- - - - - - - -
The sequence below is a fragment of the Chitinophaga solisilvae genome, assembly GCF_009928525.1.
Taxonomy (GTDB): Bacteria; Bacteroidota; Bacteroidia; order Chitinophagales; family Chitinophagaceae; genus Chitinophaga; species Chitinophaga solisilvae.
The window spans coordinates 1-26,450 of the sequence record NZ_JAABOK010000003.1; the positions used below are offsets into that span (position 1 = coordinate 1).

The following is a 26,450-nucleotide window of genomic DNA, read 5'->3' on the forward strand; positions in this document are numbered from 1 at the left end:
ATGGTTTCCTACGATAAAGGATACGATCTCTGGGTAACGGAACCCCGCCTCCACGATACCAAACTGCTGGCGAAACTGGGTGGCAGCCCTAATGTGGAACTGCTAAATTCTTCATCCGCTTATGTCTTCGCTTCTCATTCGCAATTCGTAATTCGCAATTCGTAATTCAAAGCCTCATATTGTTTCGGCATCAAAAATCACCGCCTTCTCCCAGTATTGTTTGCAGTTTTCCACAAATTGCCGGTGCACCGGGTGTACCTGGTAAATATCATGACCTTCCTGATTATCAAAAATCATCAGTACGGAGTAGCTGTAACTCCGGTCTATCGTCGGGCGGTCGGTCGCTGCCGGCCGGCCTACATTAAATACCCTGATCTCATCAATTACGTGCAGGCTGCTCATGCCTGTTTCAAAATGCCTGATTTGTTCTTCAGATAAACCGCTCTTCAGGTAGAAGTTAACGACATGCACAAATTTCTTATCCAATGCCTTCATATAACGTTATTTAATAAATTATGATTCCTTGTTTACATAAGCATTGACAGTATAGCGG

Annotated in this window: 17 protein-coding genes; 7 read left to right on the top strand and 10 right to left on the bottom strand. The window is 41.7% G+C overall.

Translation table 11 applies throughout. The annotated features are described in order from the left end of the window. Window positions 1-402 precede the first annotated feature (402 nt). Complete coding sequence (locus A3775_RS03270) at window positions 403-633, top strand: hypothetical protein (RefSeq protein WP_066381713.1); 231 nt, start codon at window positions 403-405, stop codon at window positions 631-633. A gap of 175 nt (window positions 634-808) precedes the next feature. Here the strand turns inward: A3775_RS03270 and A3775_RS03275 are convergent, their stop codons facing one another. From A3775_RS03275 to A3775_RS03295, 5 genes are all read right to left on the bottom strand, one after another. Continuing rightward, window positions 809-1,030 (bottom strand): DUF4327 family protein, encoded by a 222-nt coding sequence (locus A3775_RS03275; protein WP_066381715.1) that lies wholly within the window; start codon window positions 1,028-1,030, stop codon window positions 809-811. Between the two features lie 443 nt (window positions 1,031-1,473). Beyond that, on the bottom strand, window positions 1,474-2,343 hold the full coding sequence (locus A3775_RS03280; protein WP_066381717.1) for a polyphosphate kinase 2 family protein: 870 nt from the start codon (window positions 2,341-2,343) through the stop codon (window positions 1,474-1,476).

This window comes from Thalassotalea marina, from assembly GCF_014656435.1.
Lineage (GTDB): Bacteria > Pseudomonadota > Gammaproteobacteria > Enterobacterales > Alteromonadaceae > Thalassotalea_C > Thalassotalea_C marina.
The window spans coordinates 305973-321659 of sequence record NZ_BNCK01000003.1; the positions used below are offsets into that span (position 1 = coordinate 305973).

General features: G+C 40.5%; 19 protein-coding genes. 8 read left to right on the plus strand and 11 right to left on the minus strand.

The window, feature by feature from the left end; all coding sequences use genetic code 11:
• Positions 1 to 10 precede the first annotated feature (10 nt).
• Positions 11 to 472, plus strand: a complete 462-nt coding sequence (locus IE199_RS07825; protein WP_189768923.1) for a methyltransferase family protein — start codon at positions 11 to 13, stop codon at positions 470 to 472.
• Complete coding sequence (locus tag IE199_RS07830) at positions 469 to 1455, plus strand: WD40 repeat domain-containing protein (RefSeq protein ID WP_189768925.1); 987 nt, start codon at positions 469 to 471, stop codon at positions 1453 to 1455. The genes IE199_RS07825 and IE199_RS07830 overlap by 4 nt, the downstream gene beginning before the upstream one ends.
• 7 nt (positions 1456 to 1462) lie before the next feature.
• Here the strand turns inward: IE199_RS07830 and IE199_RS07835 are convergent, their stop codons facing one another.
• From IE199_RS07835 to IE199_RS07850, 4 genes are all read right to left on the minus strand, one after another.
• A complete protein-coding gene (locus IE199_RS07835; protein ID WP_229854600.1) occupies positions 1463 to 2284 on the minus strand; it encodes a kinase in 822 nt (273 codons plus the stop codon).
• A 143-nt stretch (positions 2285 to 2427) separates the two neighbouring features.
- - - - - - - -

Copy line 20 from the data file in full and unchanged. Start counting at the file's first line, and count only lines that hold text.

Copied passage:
• A 143-nt stretch (positions 2285 to 2427) separates the two neighbouring features.